A study conducted by the World Health Organization estimates that nearly 7 million people die prematurely from harmful air pollution each year. Nearly 200,000 of these deaths occur in the U.S. alone. As an increasingly volatile environmental health issue, poor air quality is a problem affecting nearly 25 percent of the world’s population.
One band of entrepreneurs and scientists plan to help individuals fight back with data-tracking technology that fits comfortably on your backpack. TZOA — an advanced enviro-tracker — uses internal sensors to measure air quality, temperature, humidity, atmospheric pressure, ambient light and UV exposure in a small, wearable device.
TZOA connects to a smartphone app that gives users pertinent information monitoring on air quality within their geographic location while providing actionable recommendations for improving air quality at home, such as: opening a window for better air circulation; encouraging sun exposure during the winter seasons; and selecting a “less polluted” route to activities.
“The ability to monitoring air quality is important for the management of allergies as well as understanding and mitigating the health risks associated with airborne pollution,” said Kevin R. Hart, TZOA co-founder and CEO.
“As wearable tech and big data come together, TZOA is creating ‘citizen scientists’ to help affect social change. By letting people “see the air” we are educating them to become motivated to take personal actions that improves their environment. As we have seen with the water conservation movement, this in turn raises wider awareness and builds advocates to push for wider social change to combat this growing public health issue.”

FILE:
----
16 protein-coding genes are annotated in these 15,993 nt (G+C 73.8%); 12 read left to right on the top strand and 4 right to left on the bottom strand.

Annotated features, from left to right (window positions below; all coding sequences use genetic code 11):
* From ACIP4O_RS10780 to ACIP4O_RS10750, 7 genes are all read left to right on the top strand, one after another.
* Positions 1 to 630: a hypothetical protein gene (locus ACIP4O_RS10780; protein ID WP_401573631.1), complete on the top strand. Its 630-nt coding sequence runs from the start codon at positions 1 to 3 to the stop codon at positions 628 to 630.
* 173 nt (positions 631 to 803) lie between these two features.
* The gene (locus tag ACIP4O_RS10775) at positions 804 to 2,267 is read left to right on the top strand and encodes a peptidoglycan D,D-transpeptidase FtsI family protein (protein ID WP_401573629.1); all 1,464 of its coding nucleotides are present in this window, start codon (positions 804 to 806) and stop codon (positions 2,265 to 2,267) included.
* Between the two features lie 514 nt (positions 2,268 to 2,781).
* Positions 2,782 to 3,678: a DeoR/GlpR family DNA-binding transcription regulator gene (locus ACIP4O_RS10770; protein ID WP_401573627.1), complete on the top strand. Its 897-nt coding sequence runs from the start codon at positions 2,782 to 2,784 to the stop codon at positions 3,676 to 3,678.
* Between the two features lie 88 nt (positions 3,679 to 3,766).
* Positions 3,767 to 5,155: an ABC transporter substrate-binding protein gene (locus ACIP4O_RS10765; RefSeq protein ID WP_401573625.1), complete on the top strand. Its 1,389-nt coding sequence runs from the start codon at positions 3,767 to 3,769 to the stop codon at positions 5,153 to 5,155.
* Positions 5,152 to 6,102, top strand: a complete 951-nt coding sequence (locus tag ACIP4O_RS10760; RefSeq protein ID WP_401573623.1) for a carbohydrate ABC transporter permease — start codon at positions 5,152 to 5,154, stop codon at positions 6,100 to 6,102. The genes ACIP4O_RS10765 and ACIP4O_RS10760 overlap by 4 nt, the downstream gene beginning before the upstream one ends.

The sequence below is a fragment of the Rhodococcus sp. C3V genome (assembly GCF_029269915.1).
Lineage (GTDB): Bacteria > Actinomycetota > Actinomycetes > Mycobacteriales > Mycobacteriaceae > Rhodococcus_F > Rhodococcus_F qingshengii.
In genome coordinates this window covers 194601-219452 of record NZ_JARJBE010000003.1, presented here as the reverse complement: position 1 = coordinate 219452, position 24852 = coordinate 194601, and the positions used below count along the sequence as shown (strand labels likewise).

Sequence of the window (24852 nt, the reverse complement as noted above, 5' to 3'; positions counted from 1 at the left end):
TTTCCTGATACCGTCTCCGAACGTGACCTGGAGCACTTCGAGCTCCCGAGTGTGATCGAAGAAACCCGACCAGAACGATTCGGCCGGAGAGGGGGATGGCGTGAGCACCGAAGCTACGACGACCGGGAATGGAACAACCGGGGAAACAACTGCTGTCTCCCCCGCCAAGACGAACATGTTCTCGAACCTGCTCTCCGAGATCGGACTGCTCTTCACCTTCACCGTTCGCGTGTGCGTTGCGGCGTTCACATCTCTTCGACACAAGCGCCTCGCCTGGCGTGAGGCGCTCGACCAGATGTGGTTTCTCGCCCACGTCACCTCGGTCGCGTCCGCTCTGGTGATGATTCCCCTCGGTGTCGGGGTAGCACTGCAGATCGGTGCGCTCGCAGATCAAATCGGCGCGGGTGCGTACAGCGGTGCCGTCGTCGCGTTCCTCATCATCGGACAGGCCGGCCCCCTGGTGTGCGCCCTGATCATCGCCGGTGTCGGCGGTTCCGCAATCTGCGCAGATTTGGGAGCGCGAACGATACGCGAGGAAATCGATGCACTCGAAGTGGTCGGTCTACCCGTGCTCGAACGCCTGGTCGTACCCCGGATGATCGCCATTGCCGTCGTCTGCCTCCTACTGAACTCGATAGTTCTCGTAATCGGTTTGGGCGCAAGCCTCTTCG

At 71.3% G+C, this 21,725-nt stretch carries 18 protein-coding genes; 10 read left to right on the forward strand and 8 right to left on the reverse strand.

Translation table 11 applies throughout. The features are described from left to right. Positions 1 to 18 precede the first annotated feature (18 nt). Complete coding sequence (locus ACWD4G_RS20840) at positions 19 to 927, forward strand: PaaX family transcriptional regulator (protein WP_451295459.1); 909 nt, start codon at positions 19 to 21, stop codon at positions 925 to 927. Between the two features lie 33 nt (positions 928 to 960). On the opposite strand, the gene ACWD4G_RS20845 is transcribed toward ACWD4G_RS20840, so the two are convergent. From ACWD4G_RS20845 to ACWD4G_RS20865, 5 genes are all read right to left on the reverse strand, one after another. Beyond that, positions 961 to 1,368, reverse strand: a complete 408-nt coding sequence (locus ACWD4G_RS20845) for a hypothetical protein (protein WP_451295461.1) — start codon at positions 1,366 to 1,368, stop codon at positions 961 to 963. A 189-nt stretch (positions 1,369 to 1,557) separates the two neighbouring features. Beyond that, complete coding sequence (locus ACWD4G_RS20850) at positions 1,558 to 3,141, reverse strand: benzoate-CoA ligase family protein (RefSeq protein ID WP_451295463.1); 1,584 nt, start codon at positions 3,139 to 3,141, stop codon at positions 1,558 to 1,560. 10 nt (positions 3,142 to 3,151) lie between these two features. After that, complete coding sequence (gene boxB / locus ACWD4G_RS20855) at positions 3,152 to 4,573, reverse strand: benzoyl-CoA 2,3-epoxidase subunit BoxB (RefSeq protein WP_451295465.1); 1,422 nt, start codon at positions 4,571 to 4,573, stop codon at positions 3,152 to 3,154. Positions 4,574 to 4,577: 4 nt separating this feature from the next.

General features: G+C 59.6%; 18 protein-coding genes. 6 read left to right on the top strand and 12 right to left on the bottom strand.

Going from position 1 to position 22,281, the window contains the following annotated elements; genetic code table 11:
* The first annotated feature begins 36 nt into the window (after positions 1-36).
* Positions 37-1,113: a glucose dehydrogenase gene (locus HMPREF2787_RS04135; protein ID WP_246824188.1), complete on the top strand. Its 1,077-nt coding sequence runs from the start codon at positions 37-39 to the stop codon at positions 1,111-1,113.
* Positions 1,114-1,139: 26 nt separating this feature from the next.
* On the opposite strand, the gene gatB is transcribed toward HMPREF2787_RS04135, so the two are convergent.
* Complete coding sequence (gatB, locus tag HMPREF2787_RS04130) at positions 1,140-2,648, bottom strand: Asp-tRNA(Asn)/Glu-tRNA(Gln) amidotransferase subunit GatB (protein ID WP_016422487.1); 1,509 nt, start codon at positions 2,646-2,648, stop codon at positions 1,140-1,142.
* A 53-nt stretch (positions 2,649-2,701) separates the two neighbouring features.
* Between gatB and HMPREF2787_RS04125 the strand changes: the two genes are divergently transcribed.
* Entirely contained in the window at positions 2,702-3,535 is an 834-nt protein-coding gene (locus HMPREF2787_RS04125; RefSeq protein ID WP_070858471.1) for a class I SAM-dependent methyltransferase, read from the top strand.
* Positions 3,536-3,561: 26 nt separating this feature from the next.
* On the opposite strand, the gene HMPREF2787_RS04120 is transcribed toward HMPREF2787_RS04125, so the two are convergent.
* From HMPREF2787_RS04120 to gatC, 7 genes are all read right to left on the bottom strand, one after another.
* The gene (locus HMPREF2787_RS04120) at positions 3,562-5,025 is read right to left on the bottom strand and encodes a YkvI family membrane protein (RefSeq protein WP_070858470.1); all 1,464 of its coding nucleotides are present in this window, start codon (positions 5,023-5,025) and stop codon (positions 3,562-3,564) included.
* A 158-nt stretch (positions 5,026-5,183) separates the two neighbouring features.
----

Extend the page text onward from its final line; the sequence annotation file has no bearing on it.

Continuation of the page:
“Cleaning up the air we breathe prevents noncommunicable diseases as well as reduces disease risks among women and vulnerable groups, including children and the elderly,” said Dr, Flavia Bustreo, WHO assistant director-general for family, women and children’s health, in a news release. “Poor women and children pay a heavy price from indoor air pollution since they spend more time at home breathing in smoke and soot from leaky coal and wood cook stoves.”
Still in its beta-testing phase, TZOA can detect particulate matter (the allowable amount of hazardous particles in the air) PM10, which indicate particles such as pollen, dust, asbestos and mold. It also detects PM2.5 particles that are finer and can embed in lungs and pass into the bloodstream.
Key facts about the TZOA device:
While creative, innovative and arguably necessary, the high-tech solution begs the question as to whether it will directly benefit those that will need it the most and may not have smartphones or the funds to purchase the device (slated to sell for $99).
Image credit: TZOA
Sherrell Dorsey is a social impact storyteller, social entrepreneur and advocate for environmental, social and economic equity in underserved communities. Sherrell speaks and writes frequently on the topics of sustainability, technology, and digital inclusion.